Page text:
The social relations of servants is a matter with which some mistresses exercise themselves over-much, while others, perhaps, give too little attention to it. According to the ideas of some persons, the affairs of a maid outside of working hours concern no one but herself. So long as she conforms to certain rules of the household, her coming and going, her associates and habits, are no one's business but her own, unless they interfere with the proper performance of her work. In a way this is entirely true, and a mistress has no more right to pry into the affairs of her maid than the maid has to be overcurious about the business of the mistress. But there is something to be said on the other side. Look at it in as matter-of-fact fashion as one will, relations of domestic service are different from any other business association. The mistress and maid do not only meet in the morning and part again at night, after having been together simply in the way of their work during the day; they eat and sleep under the same roof. Often they work side by side for an hour at a time. They see each other in bodily and mental dishabille. They are by way of asking or granting little kindly services that were never nominated in the bond. Without bringing too much sentiment into the relation, it may yet be asserted that it is next to impossible for them to meet on purely business terms.

When this is admitted it opens the way for something more. Not familiarity or interference, but a kindly and friendly interest. This interest grows to be something very like a sense of responsibility if the maid is a young girl far removed-as she often is-from the family and associations amid which she was reared. The ties that used to hold her have been loosened, and it would be no wonder if in the feeling of irresponsibility that comes with novel freedom she should occasionally make a mistake which she afterwards has to repent more or less bitterly. In one sense it is none of the mistress's business. She is not her maid-servant's keeper. Yet she could hardly help reproaching herself if she thought that a kindly word, a query that showed her interest, might have spared the girl a blunder, even if this did not amount to wrong-doing.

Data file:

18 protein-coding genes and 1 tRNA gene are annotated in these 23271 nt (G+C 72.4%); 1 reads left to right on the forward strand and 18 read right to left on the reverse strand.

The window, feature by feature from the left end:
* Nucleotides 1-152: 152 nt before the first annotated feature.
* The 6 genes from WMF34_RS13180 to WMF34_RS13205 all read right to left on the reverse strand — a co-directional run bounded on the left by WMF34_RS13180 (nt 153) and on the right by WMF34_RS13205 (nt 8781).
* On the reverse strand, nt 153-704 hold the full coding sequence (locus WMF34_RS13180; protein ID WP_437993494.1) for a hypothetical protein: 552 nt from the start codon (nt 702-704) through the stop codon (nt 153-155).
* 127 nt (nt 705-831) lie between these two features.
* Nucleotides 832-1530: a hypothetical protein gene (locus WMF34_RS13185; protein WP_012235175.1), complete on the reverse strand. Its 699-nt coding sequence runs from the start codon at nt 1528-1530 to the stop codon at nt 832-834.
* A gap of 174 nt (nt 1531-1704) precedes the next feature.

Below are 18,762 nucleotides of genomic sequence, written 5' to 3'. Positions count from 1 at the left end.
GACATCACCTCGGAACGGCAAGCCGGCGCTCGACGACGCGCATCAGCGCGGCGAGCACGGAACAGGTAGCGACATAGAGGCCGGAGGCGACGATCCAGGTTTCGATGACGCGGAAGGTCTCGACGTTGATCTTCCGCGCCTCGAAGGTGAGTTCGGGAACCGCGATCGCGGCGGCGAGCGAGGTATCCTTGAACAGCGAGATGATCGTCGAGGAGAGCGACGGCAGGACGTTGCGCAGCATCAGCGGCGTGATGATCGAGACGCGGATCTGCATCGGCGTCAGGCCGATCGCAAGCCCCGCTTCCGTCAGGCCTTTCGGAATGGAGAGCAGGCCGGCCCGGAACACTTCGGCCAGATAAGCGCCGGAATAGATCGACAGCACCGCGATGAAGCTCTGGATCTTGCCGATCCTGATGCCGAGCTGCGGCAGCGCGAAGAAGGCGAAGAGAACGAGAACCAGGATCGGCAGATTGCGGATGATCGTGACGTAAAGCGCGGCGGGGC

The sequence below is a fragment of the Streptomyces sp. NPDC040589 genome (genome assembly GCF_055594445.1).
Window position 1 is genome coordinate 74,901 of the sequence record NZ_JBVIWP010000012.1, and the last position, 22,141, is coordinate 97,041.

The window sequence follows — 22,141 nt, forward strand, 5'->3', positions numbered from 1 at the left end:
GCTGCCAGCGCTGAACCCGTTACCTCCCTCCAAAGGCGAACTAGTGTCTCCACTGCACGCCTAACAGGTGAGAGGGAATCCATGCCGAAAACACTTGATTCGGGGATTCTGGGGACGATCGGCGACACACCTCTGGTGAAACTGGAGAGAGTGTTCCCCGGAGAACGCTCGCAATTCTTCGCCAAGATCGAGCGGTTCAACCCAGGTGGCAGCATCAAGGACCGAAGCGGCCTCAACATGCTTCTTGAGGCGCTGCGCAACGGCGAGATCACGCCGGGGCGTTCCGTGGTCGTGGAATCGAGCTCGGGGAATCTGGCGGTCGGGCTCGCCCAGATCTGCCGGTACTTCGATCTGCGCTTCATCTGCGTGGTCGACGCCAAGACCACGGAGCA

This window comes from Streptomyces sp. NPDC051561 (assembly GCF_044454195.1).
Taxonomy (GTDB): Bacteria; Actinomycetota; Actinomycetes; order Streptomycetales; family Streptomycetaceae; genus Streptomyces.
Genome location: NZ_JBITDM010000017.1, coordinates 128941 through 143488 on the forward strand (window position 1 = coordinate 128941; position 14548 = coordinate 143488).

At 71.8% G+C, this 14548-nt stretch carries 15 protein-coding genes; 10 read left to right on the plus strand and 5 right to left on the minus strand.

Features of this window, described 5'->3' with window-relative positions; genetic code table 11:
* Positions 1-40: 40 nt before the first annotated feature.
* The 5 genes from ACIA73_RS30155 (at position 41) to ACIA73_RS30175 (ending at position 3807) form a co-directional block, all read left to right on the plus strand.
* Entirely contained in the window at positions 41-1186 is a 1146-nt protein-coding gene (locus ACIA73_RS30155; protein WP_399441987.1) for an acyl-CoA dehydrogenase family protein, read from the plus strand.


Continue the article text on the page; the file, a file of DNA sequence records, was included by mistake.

So, if the mistress can do it, she should try to establish some sort of an entente with her maid. It can hardly be an entente cordiale, perhaps, until they have been together long enough to have broken down the little class antagonism that generally exists at first between mistress and maid and to convince the latter of the good-will of the former. It does not take much trouble to bring about this state of affairs. An interest in the girl's family, a question or two as to whether she has any of her own people on this side of the water, an inquiry as to her friends-not in a manner that seems to imply a mere curiosity or patronage, but in a fashion that shows a genuine friendliness is prompting the queries. The assurance of the maid that she may feel free to have her friends come to see her, a pleasant word of greeting to these if they come and the mistress happens to meet them, all do their part towards making the maid sure that her employer is in a measure her friend.